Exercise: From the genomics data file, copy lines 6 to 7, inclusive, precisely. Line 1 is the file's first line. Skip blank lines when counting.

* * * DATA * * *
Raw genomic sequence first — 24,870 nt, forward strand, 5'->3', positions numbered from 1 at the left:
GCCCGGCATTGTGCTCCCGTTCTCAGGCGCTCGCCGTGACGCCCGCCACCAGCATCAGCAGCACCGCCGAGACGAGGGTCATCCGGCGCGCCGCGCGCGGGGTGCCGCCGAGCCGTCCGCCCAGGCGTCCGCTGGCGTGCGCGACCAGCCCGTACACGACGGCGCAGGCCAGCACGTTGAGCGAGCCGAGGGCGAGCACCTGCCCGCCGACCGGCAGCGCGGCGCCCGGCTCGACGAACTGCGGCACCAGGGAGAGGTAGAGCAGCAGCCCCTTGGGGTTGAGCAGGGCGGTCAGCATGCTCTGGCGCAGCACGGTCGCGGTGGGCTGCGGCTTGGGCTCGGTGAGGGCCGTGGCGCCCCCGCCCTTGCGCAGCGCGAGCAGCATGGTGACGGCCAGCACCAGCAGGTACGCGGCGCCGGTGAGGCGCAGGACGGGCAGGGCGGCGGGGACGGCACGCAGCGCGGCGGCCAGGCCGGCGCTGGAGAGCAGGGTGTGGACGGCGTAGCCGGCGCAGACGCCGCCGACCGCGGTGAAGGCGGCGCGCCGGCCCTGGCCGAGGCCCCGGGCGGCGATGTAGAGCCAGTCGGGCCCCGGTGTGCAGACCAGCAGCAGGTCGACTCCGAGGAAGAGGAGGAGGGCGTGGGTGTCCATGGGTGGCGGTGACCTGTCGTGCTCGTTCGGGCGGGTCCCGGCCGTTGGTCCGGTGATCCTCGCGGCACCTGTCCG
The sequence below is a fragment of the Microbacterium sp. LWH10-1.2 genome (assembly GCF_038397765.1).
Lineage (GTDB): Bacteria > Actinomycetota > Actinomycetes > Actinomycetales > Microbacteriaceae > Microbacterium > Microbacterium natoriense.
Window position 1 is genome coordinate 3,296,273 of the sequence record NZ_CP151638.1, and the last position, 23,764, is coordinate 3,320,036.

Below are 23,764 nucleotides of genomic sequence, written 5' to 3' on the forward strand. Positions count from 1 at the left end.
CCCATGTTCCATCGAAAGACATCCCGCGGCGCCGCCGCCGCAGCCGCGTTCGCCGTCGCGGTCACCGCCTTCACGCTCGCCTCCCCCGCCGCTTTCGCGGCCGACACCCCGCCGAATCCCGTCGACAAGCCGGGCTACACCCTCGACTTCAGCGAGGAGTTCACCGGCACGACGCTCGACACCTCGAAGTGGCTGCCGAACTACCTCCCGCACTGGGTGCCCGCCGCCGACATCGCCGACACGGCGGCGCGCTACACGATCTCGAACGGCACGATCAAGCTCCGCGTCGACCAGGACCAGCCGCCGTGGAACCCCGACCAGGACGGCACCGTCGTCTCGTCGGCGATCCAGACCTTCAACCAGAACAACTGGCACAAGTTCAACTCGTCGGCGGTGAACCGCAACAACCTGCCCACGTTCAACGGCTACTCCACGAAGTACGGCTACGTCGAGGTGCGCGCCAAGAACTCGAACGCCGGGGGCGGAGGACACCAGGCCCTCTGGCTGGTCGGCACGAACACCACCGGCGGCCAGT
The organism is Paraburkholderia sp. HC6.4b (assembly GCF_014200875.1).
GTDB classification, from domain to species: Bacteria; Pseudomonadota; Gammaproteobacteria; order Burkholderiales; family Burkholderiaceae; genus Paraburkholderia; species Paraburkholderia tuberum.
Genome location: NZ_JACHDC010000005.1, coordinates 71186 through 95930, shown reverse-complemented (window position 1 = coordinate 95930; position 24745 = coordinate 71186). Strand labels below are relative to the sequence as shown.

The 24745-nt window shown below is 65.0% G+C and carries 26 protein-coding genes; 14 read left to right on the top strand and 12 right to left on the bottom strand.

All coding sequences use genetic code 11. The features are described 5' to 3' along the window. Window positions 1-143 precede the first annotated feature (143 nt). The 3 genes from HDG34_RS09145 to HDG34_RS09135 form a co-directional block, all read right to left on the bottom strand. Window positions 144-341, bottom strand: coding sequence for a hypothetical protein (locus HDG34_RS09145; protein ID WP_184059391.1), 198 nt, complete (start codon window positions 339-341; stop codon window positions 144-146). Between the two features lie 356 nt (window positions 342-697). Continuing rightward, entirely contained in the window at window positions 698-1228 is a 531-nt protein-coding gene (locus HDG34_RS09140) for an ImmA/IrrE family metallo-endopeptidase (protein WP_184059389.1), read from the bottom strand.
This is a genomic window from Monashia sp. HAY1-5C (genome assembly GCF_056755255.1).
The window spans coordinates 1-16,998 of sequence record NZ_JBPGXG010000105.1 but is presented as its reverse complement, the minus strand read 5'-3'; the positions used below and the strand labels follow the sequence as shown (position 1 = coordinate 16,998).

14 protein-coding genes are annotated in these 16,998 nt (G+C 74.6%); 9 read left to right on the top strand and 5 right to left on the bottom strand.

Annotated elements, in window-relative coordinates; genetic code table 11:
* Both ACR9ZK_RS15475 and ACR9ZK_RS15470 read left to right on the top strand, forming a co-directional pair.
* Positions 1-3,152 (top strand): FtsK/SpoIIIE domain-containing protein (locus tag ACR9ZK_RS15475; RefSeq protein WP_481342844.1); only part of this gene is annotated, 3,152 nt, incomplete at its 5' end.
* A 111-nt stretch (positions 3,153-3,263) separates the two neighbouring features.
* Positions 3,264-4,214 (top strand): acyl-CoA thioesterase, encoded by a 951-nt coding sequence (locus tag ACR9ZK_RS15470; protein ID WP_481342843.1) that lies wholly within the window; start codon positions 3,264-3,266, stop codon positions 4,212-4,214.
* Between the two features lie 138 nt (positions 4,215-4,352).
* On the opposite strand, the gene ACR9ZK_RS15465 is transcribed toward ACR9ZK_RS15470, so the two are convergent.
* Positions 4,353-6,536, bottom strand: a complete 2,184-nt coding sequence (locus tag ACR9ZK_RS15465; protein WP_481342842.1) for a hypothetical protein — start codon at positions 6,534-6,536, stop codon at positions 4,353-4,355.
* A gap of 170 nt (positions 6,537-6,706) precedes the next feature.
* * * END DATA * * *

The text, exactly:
Below are 23,764 nucleotides of genomic sequence, written 5' to 3' on the forward strand. Positions count from 1 at the left end.
CCCATGTTCCATCGAAAGACATCCCGCGGCGCCGCCGCCGCAGCCGCGTTCGCCGTCGCGGTCACCGCCTTCACGCTCGCCTCCCCCGCCGCTTTCGCGGCCGACACCCCGCCGAATCCCGTCGACAAGCCGGGCTACACCCTCGACTTCAGCGAGGAGTTCACCGGCACGACGCTCGACACCTCGAAGTGGCTGCCGAACTACCTCCCGCACTGGGTGCCCGCCGCCGACATCGCCGACACGGCGGCGCGCTACACGATCTCGAACGGCACGATCAAGCTCCGCGTCGACCAGGACCAGCCGCCGTGGAACCCCGACCAGGACGGCACCGTCGTCTCGTCGGCGATCCAGACCTTCAACCAGAACAACTGGCACAAGTTCAACTCGTCGGCGGTGAACCGCAACAACCTGCCCACGTTCAACGGCTACTCCACGAAGTACGGCTACGTCGAGGTGCGCGCCAAGAACTCGAACGCCGGGGGCGGAGGACACCAGGCCCTCTGGCTGGTCGGCACGAACACCACCGGCGGCCAGT